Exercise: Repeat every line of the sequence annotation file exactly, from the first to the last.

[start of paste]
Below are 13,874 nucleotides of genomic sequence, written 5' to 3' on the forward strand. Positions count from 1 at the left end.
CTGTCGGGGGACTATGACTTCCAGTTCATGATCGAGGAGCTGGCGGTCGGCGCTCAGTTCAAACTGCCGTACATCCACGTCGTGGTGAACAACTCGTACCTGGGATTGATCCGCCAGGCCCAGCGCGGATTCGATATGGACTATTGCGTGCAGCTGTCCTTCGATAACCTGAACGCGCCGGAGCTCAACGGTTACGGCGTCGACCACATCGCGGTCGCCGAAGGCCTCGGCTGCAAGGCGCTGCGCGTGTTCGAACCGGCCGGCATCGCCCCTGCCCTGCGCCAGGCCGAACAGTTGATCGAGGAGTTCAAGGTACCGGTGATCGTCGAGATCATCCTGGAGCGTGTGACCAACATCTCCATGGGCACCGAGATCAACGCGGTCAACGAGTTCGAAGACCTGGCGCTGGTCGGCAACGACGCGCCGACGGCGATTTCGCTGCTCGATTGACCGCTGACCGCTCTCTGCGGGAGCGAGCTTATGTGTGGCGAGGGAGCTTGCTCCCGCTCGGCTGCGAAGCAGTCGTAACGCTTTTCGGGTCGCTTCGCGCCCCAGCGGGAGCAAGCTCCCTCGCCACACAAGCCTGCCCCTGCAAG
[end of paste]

Below are 13,874 nucleotides of genomic sequence, written 5' to 3' on the forward strand. Positions count from 1 at the left end.
CTGTCGGGGGACTATGACTTCCAGTTCATGATCGAGGAGCTGGCGGTCGGCGCTCAGTTCAAACTGCCGTACATCCACGTCGTGGTGAACAACTCGTACCTGGGATTGATCCGCCAGGCCCAGCGCGGATTCGATATGGACTATTGCGTGCAGCTGTCCTTCGATAACCTGAACGCGCCGGAGCTCAACGGTTACGGCGTCGACCACATCGCGGTCGCCGAAGGCCTCGGCTGCAAGGCGCTGCGCGTGTTCGAACCGGCCGGCATCGCCCCTGCCCTGCGCCAGGCCGAACAGTTGATCGAGGAGTTCAAGGTACCGGTGATCGTCGAGATCATCCTGGAGCGTGTGACCAACATCTCCATGGGCACCGAGATCAACGCGGTCAACGAGTTCGAAGACCTGGCGCTGGTCGGCAACGACGCGCCGACGGCGATTTCGCTGCTCGATTGACCGCTGACCGCTCTCTGCGGGAGCGAGCTTATGTGTGGCGAGGGAGCTTGCTCCCGCTCGGCTGCGAAGCAGTCGTAACGCTTTTCGGGTCGCTTCGCGCCCCAGCGGGAGCAAGCTCCCTCGCCACACAAGCCTGCCCCTGCAAG